Where you write doesn't matter--as long as it's a place you're comfortable with, and where you have the things you need at your disposal. I'd be the first to admit that some of the places I write--the beach for instance--aren't the most productive, and I may only get a little editing done or write a few paragraphs.

I think it can be advantageous for a writer to be able to write anywhere, especially if they're frequently on the go or have constant interruptions. As I write this post, I've gotten up three times to check on cooking, tend to my potty-training daughter, and get my son up from his nap. The dog has been growling at strange noises in the apartment building, the TV is on with The Sound of Music (which I've been singing along with!), and the radio is on four feet from me with the talk radio station.

My question for you today:
Where do you write? Do you have to have one location devoted to writing, or are you more like me--you bounce from location to location with ease?

Until next time,

Monday, July 11, 2011

A Call For Freedom


It's something many Americans celebrate during the month of July, usually corresponding with our Declaration of Independence Day, July 4. Many honor the real reason behind the day off from work, but many view it as a day to barbeque, go to the lake, get drunk, and maybe watch some fireworks.

As I watch many of our freedoms dissolve for a variety of reasons, I like to think the Founders--the Thomas Jeffersons, James Madisons, George Washingtons, John Hancocks--would be appalled at the state of American "freedom" in 2011. Our "freedom" allows millions of innocent babies to be murdered every year. Our "freedom" is being told we must purchase health insurance. Our "freedom" demands more than 25% of our paychecks every year.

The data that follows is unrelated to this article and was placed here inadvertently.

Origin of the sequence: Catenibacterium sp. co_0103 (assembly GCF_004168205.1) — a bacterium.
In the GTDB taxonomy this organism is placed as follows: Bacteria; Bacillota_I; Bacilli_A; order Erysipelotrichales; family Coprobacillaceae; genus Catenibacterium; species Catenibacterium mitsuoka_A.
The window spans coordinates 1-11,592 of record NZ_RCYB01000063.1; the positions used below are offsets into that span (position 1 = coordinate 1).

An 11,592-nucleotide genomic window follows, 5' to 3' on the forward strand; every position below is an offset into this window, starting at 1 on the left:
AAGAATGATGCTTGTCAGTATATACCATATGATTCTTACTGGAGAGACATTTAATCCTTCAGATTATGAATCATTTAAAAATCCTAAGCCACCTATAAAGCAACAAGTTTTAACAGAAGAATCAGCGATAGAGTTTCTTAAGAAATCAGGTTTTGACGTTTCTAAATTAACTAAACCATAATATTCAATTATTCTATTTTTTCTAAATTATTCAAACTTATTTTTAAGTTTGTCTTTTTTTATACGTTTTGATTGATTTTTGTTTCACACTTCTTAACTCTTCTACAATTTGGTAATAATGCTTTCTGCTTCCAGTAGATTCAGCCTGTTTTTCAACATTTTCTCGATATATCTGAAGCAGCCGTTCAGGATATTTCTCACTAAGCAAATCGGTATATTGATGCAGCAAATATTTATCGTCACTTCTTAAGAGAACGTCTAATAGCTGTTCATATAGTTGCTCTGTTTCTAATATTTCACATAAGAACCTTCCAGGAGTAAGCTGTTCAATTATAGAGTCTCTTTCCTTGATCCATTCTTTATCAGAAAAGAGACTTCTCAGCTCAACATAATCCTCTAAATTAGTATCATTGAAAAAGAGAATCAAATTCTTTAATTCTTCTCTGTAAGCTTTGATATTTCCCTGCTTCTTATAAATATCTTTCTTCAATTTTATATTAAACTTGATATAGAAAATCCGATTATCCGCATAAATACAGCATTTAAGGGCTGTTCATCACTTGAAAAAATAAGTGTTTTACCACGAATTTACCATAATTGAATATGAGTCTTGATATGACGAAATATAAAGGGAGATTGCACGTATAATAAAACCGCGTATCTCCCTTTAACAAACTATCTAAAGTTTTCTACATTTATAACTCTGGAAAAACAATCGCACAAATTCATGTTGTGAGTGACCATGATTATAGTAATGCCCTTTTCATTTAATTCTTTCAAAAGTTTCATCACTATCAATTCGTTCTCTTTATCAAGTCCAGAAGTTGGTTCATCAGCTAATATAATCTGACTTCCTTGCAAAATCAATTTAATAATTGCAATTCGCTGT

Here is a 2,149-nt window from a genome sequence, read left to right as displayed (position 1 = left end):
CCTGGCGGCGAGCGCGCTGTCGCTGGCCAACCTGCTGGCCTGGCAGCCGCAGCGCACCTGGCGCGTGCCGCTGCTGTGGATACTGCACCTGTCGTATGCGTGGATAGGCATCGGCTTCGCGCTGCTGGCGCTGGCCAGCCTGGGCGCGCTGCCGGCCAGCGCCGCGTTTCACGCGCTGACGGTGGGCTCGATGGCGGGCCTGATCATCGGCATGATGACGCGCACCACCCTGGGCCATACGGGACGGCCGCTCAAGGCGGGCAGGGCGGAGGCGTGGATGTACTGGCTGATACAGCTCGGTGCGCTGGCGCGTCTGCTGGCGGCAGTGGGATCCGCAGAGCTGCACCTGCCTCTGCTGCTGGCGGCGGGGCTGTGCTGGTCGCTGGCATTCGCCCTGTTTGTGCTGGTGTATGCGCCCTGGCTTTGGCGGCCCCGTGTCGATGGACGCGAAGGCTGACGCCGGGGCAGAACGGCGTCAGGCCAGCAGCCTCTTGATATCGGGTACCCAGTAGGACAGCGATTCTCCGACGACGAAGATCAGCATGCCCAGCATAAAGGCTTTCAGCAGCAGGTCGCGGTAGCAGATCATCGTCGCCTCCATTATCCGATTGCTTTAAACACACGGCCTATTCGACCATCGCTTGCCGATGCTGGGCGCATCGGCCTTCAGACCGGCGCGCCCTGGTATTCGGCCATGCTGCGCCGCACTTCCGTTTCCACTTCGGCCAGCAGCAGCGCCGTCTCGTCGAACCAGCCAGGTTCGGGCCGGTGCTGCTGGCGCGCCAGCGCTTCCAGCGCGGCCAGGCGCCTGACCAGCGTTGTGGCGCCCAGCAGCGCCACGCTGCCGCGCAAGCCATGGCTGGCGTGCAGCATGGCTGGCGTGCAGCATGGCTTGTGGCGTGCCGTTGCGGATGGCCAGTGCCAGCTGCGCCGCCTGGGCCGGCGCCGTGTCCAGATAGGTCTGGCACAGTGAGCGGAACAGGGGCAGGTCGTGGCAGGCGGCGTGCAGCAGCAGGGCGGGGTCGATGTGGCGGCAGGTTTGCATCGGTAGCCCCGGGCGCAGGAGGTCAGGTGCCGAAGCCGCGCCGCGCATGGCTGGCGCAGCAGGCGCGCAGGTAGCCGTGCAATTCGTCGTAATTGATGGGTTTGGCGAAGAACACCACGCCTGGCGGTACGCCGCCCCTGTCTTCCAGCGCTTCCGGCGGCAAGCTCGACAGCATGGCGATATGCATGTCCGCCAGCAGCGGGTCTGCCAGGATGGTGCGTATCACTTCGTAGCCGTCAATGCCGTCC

I could go on.

Photo by JackieMBarr
I don't like to use my Word Wanderings blog as a platform to make a political statement. In fact, in the 2+ years I've been writing this blog, I've tried very hard to keep my political leanings OFF the blog. This is extremely hard as I approach my twentieth year of political involvement next year.

I'm not making an exception simply because the blog chain topic is Freedom for July. I am continually bothered by the freedoms that are being encroached on day in and day out. Because I don't want to get legally groped at an airport, I don't fly any more. I've been threatening to get my private pilot's license for years, and if I had the dinero to do so, I'd have it.

Freedom is something to be treasured. It should be something honored, and others shouldn't trample on it, whether they be for so-called "good" reasons or not. As Americans, we should fight all efforts to thwart our freedoms, whether they be from Islamic terrorists or from members of congress. When freedom is gone, we perish. To thrive as a people, as a nation, we need to be free.

As a mother, I want to leave my kids freer than I feel I am now. It would be the greatest gift I can give to them.

I hope you'll check out the rest of this month's bloggers on the blog chain. I'm sure not all of them will be quite as partisan as mine. *grin*

  • 7/1: Lynn Mosher, Heading Home

  • 7/3: Brian Jones, Alambraidria

  • 7/4: Traci Bonney, Tracings

  • 7/5: Debra Ann Elliott, Sticks and Stepping Stones

  • 7/6: Carol Peterson, From Carol's Quill

  • 7/7: Cindee Snider Re, Breathe Deeply

  • 7/10: Keith Wallis, wordsculptures

  • 7/11: Liberty Speidel, Word Wanderings

  • 7/12: Terrie Thorpe, Light for the Journey

  • 7/13: Nona King, Word Obsession

  • 7/14: Chris Vonada, I'm Just Thinkin'

  • 7/16: Scott Fields, Dead Man Writing

  • 7/18: Michael Galloway, Horizons

  • 7/20: Victor Travison, Lightwalker's View

  • 7/21: Edward Lewis, Sowing the Seeds

  • 7/22: Sarah Grace, Write-Minded

  • 7/23: Anita Estes, New Life Dialogue

  • 7/25: Chris Depew, The Beulah Land Blog

  • 7/27: Tracy Krauss, Expression Express

  • 7/28: Marilyn, Life 101 Understanding It All